Take someone to the cleaners
If someone is taken to the cleaners, they are cheated, defrauded or lose a lot of money.
Take someone to the woodshed
If someone is taken to the woodshed, they are punished for something they have done.
Take someone under your wing
If you take someone under your wing, you look after them while they are learning something.  
Take stock
To assess a situation, to conduct a personal inventory of ones beliefs and values, etc.
Take the biscuit
(UK) If something takes the biscuit, it is the absolute limit.
Take the bull by its horns
Taking a bull by its horns would be the most direct but also the most dangerous way to try to compete with such an animal. When we use the phrase in everyday talk, we mean that the person we are talking about tackles their problems directly and is not worried about any risks involved.
Take the cake
If something takes the cake, it is the best and takes the honours.
Take the chair
If you take the chair, your become the chairman or chairwoman of a committee, etc.
Take the edge off
To reduce the effect of something, usually something unpleasant.
Take the fall
If you tall the fall, you accept the blame and possibly the punishment for another's wrongdoing, with the implication that the true culprit, for political or other reasons, cannot be exposed as guilty (accompanied by a public suspicion that a reward of some sort may follow).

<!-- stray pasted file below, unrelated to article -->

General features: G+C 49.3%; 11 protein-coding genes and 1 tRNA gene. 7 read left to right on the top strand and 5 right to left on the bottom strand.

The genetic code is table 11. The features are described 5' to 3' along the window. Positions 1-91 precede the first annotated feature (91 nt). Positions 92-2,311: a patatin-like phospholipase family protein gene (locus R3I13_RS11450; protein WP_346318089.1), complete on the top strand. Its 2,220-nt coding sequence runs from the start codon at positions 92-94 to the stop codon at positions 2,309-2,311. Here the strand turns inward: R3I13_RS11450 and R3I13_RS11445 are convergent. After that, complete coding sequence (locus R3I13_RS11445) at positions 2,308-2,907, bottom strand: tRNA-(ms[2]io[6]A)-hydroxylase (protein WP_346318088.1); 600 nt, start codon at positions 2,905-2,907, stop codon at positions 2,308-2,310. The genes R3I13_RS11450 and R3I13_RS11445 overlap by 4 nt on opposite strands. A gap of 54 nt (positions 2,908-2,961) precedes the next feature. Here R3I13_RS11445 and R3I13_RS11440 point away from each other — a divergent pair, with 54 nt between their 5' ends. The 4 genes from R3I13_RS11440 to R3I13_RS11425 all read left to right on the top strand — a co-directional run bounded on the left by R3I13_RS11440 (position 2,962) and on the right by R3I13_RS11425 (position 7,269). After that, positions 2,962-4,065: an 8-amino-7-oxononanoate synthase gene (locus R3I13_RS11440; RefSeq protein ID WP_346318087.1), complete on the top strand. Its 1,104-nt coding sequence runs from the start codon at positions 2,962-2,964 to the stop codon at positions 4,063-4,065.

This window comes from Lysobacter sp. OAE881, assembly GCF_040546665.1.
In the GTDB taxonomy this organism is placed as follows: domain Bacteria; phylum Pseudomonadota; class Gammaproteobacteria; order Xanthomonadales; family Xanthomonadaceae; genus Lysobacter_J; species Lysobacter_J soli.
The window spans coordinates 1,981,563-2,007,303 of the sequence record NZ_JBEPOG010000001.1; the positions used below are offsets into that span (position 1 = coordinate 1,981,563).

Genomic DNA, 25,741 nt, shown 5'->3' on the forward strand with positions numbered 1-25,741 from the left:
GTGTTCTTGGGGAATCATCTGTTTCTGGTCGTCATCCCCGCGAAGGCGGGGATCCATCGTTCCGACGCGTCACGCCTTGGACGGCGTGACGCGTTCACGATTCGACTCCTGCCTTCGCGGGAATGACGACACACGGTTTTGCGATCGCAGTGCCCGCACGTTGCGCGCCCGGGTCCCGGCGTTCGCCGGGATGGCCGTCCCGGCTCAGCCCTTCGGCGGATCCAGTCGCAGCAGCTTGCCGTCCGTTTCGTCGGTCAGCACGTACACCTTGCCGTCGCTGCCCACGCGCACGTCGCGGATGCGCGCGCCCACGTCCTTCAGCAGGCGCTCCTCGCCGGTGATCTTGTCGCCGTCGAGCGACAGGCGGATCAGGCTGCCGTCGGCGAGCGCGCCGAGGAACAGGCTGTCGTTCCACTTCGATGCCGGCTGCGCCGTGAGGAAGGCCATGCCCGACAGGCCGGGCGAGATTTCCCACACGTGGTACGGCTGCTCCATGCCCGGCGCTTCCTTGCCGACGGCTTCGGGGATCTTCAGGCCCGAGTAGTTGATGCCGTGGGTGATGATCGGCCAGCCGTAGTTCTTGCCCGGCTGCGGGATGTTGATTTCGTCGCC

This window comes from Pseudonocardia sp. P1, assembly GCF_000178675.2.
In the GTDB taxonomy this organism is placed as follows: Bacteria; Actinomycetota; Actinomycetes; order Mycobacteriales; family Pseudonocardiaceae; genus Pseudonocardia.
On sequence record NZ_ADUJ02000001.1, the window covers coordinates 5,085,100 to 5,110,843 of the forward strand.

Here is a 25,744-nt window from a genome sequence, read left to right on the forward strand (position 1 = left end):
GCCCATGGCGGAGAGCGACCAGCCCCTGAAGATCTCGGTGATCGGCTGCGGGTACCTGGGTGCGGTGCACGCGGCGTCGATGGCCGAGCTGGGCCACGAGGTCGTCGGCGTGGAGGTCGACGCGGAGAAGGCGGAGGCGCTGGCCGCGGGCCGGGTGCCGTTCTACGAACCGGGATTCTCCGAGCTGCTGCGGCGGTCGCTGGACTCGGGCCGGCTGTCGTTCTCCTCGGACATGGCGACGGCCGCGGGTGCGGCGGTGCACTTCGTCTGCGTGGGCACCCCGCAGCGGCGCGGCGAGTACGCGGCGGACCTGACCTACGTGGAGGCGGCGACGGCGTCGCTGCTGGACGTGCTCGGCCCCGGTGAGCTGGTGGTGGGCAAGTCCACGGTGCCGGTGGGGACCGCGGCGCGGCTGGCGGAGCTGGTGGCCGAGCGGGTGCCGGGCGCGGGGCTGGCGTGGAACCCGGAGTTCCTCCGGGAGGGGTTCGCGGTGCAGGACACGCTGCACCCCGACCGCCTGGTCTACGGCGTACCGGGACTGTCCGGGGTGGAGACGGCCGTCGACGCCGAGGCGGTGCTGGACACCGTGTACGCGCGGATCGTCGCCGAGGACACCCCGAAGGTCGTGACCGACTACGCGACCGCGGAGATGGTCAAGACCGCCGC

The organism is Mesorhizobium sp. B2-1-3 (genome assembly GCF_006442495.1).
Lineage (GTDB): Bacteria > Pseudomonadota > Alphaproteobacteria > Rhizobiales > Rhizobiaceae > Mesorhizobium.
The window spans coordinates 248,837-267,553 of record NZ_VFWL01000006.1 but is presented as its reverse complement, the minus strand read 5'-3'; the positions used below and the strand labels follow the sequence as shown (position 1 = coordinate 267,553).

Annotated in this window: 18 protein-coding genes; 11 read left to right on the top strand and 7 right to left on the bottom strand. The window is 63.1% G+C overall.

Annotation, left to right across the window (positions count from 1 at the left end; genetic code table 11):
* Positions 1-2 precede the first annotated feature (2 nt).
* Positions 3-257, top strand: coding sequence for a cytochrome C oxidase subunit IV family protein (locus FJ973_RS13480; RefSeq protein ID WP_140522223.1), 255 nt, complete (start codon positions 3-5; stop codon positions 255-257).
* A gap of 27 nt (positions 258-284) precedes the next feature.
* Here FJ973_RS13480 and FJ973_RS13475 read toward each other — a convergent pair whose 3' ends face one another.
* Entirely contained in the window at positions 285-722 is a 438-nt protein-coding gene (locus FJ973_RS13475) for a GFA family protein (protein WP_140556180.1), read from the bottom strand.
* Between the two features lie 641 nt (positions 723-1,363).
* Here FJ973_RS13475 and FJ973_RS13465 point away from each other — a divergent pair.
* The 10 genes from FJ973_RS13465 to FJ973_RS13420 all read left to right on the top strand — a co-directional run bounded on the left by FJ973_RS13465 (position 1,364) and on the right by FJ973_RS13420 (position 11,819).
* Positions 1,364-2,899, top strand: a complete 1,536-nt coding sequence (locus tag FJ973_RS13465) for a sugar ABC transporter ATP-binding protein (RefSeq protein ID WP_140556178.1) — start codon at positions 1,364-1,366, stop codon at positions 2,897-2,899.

Take the fifth
(USA) If you do not want to answer a question you can take the fifth, meaning you are choosing not to answer.  ('Plead the fifth' is also used.)
Take the flak
If you take the flak, you are strongly criticised for something.('Take flak' is also used.)
Take the floor
Start talking or giving a speech to a group
Take the heat
If you take the heat, you take the criticism or blame for something you didn't do, normally to protect the guilty person.
Take the Mickey
(UK) If you take the Mickey, you tease someone. ('Take the Mick' is also used.)
Take the plunge
If you take the plunge, you decide to do something or commit yourself even though you know there is an element of risk involved.
Take the rough with the smooth
People say that you have to take the rough with the smooth, meaning that you have to be prepared to accept the disadvantages as well of the advantages of something.
Take to your heels
If you take to your heels, you run away.
Take up the reins
(UK) If you take up the reins, you assume control of something- an organisation, company, country, etc.('Take over the reins' is also used.)
Take up the torch
If you take up the torch, you take on a challenge or responsibility, usually when someone else retires, or leaves an organisation, etc.
Take your breath away
If something takes your breath away, it astonishes or surprises you.
Take your eye off the ball
If someone takes their eye off the ball, they don't concentrate on something important that they should be looking at.
Take your hat off
If you say that you take your hat off to someone, you are showing your respect or admiration.